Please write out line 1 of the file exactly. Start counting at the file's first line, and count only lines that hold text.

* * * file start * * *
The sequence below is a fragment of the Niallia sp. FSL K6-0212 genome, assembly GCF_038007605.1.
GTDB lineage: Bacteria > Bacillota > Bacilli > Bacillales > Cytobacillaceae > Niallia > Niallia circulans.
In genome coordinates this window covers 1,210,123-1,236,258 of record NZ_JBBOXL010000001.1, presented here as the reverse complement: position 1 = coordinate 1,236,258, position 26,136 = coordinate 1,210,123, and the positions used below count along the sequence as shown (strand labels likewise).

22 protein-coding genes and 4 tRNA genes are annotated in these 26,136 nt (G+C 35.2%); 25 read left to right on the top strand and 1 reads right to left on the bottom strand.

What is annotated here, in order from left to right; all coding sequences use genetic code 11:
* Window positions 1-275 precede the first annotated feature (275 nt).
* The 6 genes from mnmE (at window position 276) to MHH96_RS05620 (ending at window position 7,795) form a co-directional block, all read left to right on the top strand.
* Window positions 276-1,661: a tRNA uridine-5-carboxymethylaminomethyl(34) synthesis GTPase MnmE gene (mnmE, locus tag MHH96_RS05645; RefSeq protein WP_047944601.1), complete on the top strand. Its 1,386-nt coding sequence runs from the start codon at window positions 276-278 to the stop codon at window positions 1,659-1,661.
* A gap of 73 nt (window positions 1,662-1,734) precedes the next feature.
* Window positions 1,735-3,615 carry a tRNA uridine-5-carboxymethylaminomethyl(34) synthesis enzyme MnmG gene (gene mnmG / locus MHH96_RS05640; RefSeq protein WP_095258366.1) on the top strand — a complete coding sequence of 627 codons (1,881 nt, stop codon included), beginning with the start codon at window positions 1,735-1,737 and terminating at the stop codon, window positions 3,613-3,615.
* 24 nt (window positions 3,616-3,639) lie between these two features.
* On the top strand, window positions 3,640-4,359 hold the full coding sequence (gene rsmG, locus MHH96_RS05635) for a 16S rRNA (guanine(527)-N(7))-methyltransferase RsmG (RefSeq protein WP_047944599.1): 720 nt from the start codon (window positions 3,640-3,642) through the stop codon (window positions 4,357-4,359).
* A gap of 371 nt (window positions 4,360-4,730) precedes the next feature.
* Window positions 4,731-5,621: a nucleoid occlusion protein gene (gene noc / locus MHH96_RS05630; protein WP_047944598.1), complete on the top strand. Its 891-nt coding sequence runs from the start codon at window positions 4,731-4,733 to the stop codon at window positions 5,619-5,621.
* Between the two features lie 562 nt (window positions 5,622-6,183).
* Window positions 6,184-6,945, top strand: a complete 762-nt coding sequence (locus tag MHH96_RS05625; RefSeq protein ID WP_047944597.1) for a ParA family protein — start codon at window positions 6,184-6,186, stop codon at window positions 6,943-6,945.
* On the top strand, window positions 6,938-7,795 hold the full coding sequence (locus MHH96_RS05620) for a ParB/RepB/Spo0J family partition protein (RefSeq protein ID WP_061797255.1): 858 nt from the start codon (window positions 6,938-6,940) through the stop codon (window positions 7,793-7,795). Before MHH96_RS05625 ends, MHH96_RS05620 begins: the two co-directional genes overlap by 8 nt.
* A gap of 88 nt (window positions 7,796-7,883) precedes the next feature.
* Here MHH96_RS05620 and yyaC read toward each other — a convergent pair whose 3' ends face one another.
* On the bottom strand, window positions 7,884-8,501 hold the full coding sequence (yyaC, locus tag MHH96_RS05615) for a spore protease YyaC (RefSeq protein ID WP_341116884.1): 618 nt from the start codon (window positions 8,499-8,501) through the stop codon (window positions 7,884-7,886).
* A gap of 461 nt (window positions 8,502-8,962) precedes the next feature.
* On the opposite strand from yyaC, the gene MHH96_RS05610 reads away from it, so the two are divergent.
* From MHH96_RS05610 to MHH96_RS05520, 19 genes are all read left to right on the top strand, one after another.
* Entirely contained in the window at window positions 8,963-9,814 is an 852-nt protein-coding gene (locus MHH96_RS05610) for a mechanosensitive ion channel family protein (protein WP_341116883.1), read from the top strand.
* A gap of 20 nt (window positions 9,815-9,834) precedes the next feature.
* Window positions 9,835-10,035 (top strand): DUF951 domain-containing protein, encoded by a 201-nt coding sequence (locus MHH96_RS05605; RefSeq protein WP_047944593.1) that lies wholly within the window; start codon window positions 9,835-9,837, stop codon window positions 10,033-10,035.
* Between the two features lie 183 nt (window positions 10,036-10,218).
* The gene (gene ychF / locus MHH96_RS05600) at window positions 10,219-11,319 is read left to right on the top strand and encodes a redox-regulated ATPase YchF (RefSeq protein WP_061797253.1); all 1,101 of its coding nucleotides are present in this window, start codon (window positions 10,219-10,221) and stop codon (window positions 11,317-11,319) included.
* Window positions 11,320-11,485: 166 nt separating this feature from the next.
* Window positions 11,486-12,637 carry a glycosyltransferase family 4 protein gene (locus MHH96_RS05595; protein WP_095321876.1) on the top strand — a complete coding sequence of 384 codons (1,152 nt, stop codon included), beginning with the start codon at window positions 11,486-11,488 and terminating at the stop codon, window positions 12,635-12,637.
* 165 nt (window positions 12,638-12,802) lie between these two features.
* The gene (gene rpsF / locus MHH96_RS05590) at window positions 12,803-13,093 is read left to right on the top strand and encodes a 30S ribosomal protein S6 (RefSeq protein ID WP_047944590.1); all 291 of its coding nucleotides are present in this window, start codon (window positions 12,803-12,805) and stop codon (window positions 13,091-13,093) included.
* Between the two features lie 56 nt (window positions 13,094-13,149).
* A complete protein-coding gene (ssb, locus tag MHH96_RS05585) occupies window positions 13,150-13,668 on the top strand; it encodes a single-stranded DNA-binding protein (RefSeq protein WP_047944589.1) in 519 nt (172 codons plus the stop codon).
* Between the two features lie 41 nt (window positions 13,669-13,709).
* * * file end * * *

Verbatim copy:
The sequence below is a fragment of the Niallia sp. FSL K6-0212 genome, assembly GCF_038007605.1.